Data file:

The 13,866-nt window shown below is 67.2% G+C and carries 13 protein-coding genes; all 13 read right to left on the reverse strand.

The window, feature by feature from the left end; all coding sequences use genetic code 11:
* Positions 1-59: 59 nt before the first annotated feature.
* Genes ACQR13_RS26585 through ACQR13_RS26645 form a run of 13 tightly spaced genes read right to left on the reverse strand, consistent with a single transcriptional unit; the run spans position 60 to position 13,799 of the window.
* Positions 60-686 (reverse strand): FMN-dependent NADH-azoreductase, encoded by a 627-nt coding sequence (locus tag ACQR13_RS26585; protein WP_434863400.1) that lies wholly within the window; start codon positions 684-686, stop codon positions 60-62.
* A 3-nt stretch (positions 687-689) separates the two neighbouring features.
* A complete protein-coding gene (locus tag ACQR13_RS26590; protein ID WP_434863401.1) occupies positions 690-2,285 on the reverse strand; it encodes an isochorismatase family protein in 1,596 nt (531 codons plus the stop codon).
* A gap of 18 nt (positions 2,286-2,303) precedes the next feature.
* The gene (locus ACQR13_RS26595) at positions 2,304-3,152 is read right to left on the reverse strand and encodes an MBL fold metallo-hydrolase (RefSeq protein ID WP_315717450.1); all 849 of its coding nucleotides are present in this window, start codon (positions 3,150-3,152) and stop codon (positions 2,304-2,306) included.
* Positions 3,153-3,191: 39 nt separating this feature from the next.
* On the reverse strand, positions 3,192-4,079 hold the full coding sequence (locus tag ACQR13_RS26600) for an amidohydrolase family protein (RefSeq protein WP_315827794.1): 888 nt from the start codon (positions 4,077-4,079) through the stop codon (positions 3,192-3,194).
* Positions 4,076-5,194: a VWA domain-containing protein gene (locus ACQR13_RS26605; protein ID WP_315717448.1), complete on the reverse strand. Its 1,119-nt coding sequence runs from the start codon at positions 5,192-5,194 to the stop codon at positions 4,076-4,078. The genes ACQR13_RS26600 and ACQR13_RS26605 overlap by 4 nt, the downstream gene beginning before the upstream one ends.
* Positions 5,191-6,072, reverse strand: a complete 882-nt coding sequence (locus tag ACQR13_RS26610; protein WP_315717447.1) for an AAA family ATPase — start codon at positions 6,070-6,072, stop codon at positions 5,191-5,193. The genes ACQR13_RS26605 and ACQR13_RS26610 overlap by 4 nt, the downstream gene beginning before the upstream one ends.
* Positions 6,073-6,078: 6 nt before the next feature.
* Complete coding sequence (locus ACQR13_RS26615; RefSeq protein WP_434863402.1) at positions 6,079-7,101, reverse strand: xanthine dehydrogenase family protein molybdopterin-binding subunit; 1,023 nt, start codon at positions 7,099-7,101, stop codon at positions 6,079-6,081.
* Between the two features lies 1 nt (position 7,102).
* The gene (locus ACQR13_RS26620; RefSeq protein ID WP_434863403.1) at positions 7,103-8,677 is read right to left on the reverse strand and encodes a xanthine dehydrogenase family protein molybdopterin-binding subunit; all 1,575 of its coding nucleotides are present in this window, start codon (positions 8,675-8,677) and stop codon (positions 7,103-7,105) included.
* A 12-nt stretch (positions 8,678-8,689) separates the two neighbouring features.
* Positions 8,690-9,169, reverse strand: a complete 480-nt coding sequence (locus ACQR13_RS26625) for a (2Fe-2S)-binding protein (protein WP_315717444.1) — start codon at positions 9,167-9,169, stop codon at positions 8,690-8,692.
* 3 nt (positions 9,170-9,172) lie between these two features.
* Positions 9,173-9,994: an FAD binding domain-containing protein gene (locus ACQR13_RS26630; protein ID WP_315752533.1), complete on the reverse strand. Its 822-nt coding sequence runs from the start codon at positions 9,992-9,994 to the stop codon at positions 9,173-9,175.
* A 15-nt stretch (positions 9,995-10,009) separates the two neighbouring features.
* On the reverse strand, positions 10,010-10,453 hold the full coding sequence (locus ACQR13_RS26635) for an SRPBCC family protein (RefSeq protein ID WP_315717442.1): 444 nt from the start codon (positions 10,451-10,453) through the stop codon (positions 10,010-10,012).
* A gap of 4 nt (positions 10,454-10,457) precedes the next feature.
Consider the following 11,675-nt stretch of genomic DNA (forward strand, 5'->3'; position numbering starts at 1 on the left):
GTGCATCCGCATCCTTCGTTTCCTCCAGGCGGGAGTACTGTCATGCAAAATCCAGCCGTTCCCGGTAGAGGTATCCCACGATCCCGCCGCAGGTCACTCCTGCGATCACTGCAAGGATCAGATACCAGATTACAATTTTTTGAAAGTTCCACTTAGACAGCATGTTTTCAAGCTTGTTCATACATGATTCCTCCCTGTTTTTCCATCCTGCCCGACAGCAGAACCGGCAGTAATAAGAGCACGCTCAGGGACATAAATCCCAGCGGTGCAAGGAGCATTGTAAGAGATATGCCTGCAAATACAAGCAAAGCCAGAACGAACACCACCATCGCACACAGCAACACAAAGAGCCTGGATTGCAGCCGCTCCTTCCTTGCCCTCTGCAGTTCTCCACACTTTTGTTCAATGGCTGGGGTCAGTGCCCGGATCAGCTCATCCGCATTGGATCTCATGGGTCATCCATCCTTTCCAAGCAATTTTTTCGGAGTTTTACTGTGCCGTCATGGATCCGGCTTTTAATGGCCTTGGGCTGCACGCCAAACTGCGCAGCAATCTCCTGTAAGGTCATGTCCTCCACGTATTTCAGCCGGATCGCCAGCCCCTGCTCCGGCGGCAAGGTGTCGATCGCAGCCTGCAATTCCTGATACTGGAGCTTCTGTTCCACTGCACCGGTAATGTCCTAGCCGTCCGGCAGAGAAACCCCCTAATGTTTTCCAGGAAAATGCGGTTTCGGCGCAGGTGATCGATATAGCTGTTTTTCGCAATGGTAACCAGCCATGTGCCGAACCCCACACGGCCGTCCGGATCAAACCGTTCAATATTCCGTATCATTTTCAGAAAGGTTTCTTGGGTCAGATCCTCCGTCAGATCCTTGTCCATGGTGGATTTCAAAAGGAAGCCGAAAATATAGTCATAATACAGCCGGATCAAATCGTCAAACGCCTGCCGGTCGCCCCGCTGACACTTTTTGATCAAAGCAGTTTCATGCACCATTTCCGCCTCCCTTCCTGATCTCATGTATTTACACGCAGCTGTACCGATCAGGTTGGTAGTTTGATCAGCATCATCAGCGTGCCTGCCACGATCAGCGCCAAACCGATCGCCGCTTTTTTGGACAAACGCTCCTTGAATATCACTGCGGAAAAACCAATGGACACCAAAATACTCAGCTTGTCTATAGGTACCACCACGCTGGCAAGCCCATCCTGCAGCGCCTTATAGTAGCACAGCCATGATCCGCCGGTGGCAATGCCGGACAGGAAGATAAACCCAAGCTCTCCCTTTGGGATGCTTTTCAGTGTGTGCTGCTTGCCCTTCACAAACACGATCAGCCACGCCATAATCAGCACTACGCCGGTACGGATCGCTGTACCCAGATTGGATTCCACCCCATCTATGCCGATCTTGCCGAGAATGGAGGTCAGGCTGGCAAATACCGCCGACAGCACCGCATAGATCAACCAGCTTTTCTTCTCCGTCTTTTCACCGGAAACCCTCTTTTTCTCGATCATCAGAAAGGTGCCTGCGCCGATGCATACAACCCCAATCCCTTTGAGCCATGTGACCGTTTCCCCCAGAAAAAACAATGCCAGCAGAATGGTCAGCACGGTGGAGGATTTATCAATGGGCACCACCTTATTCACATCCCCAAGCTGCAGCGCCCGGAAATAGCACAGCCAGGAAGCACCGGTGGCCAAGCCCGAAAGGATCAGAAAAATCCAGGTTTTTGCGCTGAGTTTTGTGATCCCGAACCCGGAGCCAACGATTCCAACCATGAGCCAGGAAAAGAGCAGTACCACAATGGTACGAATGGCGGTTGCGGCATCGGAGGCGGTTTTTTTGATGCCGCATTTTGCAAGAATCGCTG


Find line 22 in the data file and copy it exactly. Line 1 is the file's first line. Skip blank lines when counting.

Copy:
* A 15-nt stretch (positions 9,995-10,009) separates the two neighbouring features.